Planning the pages: 2023 edition

It’s a new year, so it’s that time again… time to figure out what I’m going to spend the year reading. Here’s the list.

Chonk? Chonk.

After thinking about this for a while – this list has gestated as a note on my phone for a couple of months – I’ve decided that this year’s list will be a bit of an aspirational selection. Most of the books, you’ll notice, are longer works. This is intentional, as I’ve been hanging around on #booktwitter a bit too much, and now need to inhale some MIGHTY TOMES.

I also figure it’ll mean that I feel less guilty about choosing shorter works for interstitial reads. I’m hoping that this will let me power through some less weighty (but still worthy, natch) books along the way, as I’m hopefully going to read list and random books alternately.

(The numbering doesn’t matter in this list: I just used it to ensure I had 23 entries, even though there’s a load more titles in there.

  1. John Barth: The Sot-Weed Factor (reread)
    I first read this a long time ago, and have good memories of it. It’s the sort of wanky thing – a shaggy-dog satire in archaic language – that I’m completely into.
  2. Thomas Pynchon: Mason & Dixon
    Though I haven’t read it, I am a big Pynchon fan, which is a requirement for membership of the Lit Wankers club. It’s basically the same thing as the first entry on this list.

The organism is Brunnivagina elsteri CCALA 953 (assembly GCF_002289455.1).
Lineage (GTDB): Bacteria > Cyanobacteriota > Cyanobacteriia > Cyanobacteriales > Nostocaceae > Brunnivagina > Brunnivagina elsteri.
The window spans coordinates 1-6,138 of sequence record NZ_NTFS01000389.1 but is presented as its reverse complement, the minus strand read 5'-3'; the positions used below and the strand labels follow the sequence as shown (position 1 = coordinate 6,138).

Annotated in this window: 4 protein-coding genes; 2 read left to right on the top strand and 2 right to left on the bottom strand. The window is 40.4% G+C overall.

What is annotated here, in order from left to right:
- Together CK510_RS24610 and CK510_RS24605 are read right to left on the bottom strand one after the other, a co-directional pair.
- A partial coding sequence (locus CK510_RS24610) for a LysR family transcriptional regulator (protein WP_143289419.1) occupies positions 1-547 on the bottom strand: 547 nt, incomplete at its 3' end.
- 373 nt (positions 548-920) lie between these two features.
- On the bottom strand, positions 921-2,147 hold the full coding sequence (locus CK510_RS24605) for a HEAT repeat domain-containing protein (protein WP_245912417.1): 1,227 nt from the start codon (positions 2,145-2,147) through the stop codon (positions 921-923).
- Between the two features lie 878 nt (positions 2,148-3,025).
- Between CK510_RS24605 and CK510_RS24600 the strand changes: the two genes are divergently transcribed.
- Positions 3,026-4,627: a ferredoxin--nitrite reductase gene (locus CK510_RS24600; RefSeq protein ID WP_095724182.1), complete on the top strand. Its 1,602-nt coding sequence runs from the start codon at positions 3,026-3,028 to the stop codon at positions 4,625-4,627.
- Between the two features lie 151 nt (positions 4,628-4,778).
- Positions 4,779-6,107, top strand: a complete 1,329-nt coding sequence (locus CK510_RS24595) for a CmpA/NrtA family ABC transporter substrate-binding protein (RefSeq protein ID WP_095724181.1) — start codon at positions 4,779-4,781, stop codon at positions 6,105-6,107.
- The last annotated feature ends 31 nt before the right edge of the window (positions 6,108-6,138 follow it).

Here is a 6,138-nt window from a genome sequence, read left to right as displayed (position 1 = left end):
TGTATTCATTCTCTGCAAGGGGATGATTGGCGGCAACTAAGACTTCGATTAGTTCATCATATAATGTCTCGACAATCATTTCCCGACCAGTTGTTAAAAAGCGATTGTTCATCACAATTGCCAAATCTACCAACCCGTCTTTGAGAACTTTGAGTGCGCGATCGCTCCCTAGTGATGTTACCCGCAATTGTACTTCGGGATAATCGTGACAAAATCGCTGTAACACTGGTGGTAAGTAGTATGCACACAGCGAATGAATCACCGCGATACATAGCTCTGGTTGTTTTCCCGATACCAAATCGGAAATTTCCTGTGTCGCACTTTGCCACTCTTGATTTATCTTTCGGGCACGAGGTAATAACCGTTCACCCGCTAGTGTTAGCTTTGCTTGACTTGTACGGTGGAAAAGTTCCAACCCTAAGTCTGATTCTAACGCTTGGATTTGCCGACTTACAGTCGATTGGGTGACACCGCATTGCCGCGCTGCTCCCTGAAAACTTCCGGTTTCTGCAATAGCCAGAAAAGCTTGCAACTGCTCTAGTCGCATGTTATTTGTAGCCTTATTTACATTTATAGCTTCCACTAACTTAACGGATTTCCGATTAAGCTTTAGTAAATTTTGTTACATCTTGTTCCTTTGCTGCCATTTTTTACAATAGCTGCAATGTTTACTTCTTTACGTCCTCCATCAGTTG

3. Alan Moore: Jerusalem
    More than 1200 pages from a mad genius who worships a Roman snake god? BRING IT. I’ve had this since release but haven’t managed to crack it yet.
  4. Carlos Fuentes: Terra Nostra
    The Mexican behemoth – a thing of Joycean excess – has been on my shelf for a long time. I haven’t read much about it because I want to go in as blind as possible.
  5. John Hersey: Hiroshima
    I bought my copy of this at the Hiroshima Peace Memorial Museum during my first visit. It’s the story of atomic survival – originally published in The New Yorker – that shocked the world. I’m not expecting fun times here.
  6. Maya Deren: Divine Horsemen: The Living Gods of Haiti (reread)
    While Deren is known more for her films (especially Meshes of the Afternoon), this book is one of the fundamental tomes in the study of Haitian vodou.
  7. Laurent Binet: HHHh
    Several friends have recommended Binet’s work to me – this seems to be as good a place as any to begin.
  8. Matthew McIntosh: TheMystery.doc
    This 1600-page chonk has been both loved and hated, it seems. That seems to be a pretty good indicator that it’s worth checking out.
  9. Laurence Sterne: The Life and Opinions of Tristram Shandy, Gentleman
    The stream-of-consciousness OG! My copy was given to me by a dear friend more than 20 years ago, and it feels like it might be time to read it. (I mean, their Infinite Jest recommendation turned out OK, so I imagine this will too.)
  10. Minae Mizamura: A True Novel
    Wuthering Heights in Japan? What’s not to love?
  11. Cixin Liu: The Three-Body Problem, The Dark Forest and Death’s End
    A holdover from 2021’s list. A SF trilogy I’m keen on reading, even though the author appears to be a bit of a dick.
  12. Antony Beevor: The Second World War
    After finishing a history of the First World War, I figure it’s time to learn about the sequel. This one-volume history comes very highly recommended.